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Ex Libris

February 23, 1986|STEVEN ENGLUND | Englund is an American writer living in Paris. and

PARIS — Perhaps you can understand what is best about Bernard Pivot and his Paris literary talkshow, "Apostrophes," by seeing them at their worst--a rare occurrence indeed. The other evening, for example, the show hosted Alec Guinness, on the occasion of the appearance of the French edition of his memoirs. Sir Alec is nearly as well known and respected in France as he is in the United States or United Kingdom, and of course Pivot hadn't failed to well advertise his appearance, so the show's usually excellent viewership was up by more than 50%. Roughly 3 million Frenchmen stayed home on a Friday evening to tune in for the 515th edition of "Apostrophes."

Like Phil Donahue (and unlike Dick Cavett), Pivot is nearly always in full command of his five or six guests, all of them writers of recently appeared books, and all of them very glad to be here, for an appearance on "Apostrophes" is usually worth increased sales of many thousands of copies. Tonight, however, the unflappable Pivot is a bit intimidated--not so much, you quickly realize, by Guinness' stature as by his foreignness. Normally when non-French-speaking guests appear on "Apostrophes"--e.g., Saul Bellow, William Styron, Henry Kissinger, John Irving, Lawrence Durrell, Isaac Singer, Gunther Grass, etc.--everyone wears headphones to hear a simultaneous translation. But tonight, on the assumption that Guinness is somewhat conversant in French, they're going to wing it, using just the services of a close friend of Sir Alec's, the French actor, Jacques Francois.

The dimensions of this mistake quickly become evident. Guinness isn't able to negotiate the French language, and Jacques Francois' back-and-forth summaries are more frustrating than illuminating. Pivot, who comes delightfully to life at the sound of the spoken (French) word, remains inert. Worse, he is forced back onto a list of prepared questions that normally he would never use--and with good reason. ("Do you think you look like a spy?," he asks the actor famous for his Smiley. "Is your favorite British playwright, after Shakespeare, George Bernard Shaw?" "He was Irish," says Sir Alec.

The point of all this isn't to criticize Bernard Pivot; the man is justly celebrated in France, where he has become a literary (and popular) institution in the 10 years since he launched "Apostrophes." It's, rather, to try to show how completely French the institution is. For the underlying raison d'etre and greatness of the show are its celebration of the French language--written, of course, but especially oral-- and Pivot seems to unconsciously sense this. Each program is oriented around a particular theme (the old regime, foreign affairs, women and feminism, homosexuality, the "new" novel, etc.), and each assembles five or six writers who have recently turned out books on that theme. But theme, writers and books are merely the blocks with which Pivot proceeds to build an hourlong playful edifice of language that is quite distinct from its individual parts (and, who knows, perhaps more worthwhile than some of the books).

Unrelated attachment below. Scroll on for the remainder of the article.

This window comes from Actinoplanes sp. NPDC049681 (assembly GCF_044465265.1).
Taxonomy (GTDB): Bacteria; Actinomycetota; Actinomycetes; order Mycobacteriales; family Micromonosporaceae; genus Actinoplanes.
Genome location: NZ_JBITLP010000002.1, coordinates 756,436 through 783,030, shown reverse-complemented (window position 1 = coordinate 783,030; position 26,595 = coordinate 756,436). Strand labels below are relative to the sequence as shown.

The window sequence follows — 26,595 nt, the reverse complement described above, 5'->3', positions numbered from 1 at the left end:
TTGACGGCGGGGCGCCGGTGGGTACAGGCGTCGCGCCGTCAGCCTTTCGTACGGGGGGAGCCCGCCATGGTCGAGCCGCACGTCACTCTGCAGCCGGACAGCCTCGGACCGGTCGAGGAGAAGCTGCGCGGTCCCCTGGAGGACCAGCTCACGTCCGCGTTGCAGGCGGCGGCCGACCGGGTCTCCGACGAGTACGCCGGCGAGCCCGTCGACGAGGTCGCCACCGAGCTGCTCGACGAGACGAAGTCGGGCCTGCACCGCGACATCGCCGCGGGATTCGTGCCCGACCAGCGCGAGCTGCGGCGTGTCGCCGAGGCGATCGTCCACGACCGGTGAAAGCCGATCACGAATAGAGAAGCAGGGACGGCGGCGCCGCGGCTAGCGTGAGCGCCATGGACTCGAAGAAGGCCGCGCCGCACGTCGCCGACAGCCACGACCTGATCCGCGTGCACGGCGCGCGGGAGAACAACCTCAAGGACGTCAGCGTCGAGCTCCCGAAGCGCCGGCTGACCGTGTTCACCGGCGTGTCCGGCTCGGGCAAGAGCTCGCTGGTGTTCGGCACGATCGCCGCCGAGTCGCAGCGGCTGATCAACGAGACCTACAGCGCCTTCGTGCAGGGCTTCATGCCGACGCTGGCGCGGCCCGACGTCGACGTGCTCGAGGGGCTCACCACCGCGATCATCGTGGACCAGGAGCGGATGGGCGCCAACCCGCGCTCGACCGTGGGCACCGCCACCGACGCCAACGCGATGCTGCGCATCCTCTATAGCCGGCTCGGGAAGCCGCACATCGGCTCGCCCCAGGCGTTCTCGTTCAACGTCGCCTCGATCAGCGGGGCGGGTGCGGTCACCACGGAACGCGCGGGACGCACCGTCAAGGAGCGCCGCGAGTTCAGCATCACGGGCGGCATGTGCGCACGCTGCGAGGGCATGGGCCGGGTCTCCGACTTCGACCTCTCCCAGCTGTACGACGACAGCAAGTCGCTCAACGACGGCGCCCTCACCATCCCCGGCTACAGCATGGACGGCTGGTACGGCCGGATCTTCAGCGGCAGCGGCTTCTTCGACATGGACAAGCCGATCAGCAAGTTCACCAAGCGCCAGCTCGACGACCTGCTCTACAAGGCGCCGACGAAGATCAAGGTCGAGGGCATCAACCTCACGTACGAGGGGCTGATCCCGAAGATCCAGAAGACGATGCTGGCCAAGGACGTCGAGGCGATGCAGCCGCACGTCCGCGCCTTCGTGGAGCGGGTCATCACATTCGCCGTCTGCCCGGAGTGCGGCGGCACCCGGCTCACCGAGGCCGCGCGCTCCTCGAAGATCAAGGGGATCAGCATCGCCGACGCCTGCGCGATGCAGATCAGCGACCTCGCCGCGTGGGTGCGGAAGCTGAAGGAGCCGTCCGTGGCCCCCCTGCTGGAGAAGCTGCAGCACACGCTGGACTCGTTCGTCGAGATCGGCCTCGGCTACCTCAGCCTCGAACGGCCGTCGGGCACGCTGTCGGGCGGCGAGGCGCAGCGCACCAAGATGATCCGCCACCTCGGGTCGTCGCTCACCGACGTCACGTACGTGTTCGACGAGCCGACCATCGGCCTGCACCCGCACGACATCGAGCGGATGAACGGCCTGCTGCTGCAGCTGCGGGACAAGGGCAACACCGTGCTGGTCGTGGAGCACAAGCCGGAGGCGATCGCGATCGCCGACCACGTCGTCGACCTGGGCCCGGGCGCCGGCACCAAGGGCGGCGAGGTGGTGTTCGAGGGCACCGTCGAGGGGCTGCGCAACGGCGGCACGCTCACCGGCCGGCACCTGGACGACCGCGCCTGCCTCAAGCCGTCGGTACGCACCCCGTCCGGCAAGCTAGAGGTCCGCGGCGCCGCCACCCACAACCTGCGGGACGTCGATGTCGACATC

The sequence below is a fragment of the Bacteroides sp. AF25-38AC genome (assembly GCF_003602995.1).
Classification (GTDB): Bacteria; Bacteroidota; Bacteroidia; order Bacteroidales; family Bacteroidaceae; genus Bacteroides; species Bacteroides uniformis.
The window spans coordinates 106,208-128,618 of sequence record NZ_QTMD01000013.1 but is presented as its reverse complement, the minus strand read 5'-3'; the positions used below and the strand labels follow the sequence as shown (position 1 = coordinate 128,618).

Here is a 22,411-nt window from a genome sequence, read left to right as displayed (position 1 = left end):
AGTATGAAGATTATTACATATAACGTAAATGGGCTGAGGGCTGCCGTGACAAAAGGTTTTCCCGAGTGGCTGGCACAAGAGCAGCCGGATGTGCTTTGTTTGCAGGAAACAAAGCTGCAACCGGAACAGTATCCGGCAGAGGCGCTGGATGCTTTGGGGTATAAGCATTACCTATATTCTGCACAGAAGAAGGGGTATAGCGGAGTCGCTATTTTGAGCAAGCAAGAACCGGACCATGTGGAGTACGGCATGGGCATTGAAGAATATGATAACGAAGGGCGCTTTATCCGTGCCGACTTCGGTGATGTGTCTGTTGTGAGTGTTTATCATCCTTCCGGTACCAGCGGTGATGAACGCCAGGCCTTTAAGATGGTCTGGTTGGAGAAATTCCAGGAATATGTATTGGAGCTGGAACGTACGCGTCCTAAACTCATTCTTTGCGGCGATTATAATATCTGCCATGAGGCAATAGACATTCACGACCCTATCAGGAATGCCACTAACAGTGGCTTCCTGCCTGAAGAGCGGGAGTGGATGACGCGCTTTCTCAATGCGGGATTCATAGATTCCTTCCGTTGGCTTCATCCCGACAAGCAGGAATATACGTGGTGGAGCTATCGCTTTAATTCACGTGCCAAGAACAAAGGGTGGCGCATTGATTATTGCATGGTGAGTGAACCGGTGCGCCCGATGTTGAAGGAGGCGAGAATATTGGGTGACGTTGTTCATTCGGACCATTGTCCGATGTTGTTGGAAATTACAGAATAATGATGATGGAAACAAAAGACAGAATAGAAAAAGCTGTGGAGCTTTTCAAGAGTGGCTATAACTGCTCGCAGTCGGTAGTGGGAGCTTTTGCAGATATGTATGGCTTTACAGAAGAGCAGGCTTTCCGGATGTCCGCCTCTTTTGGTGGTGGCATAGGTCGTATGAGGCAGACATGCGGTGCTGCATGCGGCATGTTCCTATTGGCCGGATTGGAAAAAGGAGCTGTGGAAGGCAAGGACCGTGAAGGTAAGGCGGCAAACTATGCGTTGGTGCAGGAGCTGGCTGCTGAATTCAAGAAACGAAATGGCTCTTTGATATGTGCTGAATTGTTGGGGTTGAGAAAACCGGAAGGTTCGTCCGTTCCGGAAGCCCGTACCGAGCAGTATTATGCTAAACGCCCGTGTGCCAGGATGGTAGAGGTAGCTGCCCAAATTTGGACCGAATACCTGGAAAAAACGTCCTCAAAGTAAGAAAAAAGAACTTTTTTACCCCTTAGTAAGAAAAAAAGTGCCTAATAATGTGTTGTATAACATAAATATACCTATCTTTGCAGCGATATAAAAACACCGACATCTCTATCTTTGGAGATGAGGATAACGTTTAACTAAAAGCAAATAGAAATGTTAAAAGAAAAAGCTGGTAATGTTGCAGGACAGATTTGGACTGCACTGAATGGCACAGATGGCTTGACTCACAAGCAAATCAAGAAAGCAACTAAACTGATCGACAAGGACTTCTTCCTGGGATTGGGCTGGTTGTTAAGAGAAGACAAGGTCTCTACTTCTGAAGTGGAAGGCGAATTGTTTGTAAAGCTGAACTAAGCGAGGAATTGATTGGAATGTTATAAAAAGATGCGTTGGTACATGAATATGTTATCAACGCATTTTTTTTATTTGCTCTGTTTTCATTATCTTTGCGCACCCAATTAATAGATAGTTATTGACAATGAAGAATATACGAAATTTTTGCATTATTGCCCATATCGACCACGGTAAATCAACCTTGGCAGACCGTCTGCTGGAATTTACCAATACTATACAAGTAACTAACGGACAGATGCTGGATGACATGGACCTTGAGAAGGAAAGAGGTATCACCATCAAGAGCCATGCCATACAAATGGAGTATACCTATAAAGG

How does he do it? For one thing, Pivot insists that guests read each other's books--it can be downright embarrassing if they haven't, for Pivot frequently poses direct, substantive questions. For another, he keeps himself as active or passive as the conversation requires and seems to have no ego to be bruised or vaunted, no theories to defend or axes to grind. (Not the least curious thing about Pivot is that he is no intellectual, nor even--to judge from his taste, style, allusions--particularly literary.)

The show, uninterrupted by commercial breaks, is basically constructed of separate conversations between each author and the host. However, anyone may intervene if he has a mind to, and more often than not, people do. Quite clearly, Pivot's goal is to achieve a kind of self-sustaining conversational fission involving several, or even all of, the guests; and the uncanny thing is how often (perhaps one show in three or four) he attains his wish.

The most brilliant "Apostrophes" in anyone's recent memory--an evening last fall devoted to "words"--assembled, among others, the great French comedian, Raymond De Vos. This is a large, fat, unmade-bed of a man, who perspires when he talks, which is constantly, and whose ebullience, like many comedians, becomes supportable (even winsome) only because of his talent for humor. Supportable, perhaps, but not containable. Supremely confident, De Vos barely let his host (whom he called "Pivot," not "Monsieur Pivot") finish his introduction before he was off on an impoverished discourse on "the meaningfulness of nothingness," which turned out to be his apology for being the only guest who hadn't written a book.

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